Spotlight premiered in Hollywood last night ahead of its theatrical release on Friday. Sarah and I screened it at TIFF and it was our #1 pick of the festival – click here to read her review. There is no doubt that Spotlight should and will contend at the Oscars.
As you probably know, Spotlight is about The Boston Globe’s award-winning coverage of the Catholic Church child abuse cover-up and conspiracy, a testament to the virtue of investigative journalism. It’s about the importance of telling the right story. And it’s about how we often choose not to know the true story when the truth conflicts with tradition. Our own traditions. The traditions that raised us. Traditions that we can’t laugh off as science fiction, traditions we can’t call cults fronted by big toothed fist pumpy movie stars.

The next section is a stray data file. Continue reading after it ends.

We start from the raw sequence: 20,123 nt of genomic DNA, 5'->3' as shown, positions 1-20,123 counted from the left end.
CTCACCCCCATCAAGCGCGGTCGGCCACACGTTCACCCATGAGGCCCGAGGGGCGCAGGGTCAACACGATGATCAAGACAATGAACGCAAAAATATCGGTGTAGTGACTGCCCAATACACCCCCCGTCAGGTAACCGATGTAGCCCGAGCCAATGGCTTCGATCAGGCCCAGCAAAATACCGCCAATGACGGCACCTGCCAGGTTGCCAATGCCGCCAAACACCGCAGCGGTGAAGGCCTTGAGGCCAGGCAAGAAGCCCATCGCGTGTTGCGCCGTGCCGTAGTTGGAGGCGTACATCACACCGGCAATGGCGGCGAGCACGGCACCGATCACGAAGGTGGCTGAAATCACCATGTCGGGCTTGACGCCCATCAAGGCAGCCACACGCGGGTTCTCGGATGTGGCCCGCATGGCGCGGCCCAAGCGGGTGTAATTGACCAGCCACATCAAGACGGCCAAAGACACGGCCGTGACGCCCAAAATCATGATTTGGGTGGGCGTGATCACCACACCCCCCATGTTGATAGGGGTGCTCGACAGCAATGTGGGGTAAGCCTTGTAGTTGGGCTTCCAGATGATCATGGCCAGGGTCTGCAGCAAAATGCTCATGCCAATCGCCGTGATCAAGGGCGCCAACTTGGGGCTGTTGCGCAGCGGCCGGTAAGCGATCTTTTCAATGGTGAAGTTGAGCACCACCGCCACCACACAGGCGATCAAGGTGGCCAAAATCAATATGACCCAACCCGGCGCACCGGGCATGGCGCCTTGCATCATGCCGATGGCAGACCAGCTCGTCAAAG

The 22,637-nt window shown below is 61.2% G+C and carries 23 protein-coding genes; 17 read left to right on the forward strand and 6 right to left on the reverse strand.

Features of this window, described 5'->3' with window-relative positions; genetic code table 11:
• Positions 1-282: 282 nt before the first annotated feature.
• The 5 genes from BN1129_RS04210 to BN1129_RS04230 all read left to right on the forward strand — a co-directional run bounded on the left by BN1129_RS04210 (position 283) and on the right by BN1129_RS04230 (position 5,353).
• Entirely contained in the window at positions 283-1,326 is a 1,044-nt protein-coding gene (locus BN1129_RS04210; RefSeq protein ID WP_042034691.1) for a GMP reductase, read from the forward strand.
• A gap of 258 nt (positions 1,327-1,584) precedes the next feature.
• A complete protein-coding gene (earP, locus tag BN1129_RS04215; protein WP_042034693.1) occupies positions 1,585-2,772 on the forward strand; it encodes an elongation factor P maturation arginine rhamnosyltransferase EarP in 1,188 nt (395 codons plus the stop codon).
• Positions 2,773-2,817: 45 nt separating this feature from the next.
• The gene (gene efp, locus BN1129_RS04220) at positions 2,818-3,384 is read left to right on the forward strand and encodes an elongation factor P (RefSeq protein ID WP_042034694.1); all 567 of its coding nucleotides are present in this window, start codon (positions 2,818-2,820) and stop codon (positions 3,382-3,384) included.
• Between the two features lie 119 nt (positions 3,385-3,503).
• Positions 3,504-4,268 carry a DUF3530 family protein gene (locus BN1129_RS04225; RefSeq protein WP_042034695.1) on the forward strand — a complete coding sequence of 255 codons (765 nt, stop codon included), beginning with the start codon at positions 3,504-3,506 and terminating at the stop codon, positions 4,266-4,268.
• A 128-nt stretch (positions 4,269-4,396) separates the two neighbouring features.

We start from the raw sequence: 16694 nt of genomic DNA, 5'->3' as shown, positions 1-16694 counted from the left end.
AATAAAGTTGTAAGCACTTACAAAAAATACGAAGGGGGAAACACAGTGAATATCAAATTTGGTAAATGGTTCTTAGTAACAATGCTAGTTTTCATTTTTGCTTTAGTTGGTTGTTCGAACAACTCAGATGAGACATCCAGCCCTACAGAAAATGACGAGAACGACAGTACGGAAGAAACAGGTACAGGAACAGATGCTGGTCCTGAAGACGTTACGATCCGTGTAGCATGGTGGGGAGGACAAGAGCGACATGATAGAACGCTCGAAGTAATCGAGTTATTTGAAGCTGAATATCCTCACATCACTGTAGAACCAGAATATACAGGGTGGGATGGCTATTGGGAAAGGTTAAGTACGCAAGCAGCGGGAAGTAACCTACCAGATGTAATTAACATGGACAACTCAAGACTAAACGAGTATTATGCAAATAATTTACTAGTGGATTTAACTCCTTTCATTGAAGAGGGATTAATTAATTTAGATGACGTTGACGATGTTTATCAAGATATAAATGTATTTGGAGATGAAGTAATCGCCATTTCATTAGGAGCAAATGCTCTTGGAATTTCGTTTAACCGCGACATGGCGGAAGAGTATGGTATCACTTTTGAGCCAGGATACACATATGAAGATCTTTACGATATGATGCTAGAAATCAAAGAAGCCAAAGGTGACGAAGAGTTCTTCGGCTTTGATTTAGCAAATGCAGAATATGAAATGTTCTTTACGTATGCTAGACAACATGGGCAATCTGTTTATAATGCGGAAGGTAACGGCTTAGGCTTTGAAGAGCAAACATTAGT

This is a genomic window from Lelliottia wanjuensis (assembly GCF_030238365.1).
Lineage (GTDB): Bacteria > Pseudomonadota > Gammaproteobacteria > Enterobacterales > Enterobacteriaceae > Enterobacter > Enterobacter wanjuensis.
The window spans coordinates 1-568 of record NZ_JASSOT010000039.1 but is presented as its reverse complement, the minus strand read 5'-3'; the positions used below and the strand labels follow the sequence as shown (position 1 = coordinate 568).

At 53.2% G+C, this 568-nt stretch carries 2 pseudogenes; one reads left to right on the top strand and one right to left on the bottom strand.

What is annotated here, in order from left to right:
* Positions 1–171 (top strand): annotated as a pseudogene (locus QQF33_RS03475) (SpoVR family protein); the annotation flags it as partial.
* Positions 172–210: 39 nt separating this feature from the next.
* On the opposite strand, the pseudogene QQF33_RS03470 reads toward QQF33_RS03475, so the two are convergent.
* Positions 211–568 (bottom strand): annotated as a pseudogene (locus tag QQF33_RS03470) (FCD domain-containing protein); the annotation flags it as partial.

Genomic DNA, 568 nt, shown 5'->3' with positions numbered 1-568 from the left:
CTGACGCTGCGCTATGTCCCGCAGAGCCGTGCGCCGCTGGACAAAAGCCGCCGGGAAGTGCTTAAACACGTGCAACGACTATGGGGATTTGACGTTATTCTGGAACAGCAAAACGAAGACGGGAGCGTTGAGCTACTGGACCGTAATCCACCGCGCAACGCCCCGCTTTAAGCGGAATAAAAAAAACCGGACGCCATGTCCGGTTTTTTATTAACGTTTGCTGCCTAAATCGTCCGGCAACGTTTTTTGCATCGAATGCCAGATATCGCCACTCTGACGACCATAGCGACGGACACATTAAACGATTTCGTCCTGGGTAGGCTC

Yesterday The Boston Globe reviewed Spotlight, which is about The Boston Globe. Super meta but still a great read. This is my favourite part of the piece:
And “Spotlight” makes the sharp, sobering point that it took an outsider […] to notice what the locals didn’t, or couldn’t, or maybe even wouldn’t, and that the Globe had more than one chance to open an investigation years earlier than it did. The movie paints this as the regrettable bureaucratic oversight of a hectic workplace. It’s also true that people are flawed and that institutions thrive by not making waves. Until something changes, and they do.
Institutions thrive by not making waves. How many times a day is that your reality?
Click here to read the full article.
Yours in gossip,